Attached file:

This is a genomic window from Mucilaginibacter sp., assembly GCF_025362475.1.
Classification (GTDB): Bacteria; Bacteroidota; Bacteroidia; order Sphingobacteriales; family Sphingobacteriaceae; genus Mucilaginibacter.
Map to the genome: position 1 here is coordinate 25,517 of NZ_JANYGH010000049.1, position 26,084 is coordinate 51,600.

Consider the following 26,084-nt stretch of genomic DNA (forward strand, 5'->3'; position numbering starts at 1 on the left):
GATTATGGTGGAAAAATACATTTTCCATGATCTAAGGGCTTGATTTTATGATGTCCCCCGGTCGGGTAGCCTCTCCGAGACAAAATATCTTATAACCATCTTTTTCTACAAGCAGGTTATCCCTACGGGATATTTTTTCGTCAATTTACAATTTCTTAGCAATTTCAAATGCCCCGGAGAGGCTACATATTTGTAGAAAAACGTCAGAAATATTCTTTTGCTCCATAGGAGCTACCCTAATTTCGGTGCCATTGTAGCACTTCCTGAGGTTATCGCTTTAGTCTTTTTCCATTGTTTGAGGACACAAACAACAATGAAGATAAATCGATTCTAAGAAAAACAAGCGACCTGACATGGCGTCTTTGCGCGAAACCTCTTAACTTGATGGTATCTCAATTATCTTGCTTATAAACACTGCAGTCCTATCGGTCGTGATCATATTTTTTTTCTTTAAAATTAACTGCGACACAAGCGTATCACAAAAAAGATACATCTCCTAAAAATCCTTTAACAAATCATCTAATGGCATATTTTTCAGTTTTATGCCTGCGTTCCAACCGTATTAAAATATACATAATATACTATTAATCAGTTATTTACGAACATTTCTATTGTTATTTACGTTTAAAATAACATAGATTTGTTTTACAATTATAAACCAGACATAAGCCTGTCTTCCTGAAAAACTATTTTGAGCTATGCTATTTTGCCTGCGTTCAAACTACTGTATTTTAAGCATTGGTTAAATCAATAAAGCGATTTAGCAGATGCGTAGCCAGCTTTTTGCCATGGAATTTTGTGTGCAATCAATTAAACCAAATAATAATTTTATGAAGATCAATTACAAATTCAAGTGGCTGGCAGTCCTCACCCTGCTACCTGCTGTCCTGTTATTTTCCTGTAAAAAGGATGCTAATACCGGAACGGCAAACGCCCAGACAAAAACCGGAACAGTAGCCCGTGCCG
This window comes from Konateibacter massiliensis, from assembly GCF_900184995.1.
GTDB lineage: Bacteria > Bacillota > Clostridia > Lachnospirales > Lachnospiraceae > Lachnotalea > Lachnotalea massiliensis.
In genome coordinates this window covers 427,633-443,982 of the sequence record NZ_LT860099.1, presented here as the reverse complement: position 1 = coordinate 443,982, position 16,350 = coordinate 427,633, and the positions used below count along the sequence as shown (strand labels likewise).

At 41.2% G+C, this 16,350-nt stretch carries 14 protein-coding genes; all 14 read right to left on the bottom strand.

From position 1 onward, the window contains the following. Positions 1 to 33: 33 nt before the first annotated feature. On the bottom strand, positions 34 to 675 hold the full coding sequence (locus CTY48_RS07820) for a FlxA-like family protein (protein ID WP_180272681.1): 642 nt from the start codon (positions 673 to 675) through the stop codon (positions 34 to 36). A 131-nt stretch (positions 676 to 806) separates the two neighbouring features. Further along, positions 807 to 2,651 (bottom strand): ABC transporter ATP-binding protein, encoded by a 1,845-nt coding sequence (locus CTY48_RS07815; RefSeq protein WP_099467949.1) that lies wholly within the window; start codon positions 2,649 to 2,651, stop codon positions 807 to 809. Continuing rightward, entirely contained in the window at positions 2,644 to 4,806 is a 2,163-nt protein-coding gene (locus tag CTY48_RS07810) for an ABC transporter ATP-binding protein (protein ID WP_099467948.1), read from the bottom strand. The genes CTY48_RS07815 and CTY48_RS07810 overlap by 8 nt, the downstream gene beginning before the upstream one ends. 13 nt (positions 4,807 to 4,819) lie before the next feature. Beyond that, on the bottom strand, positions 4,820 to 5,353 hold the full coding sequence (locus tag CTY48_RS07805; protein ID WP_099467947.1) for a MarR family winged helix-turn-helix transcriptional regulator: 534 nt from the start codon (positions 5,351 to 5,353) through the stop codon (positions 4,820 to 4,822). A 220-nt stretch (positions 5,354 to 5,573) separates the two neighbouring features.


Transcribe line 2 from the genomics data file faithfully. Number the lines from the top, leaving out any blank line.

Classification (GTDB): Bacteria; Bacteroidota; Bacteroidia; order Sphingobacteriales; family Sphingobacteriaceae; genus Mucilaginibacter.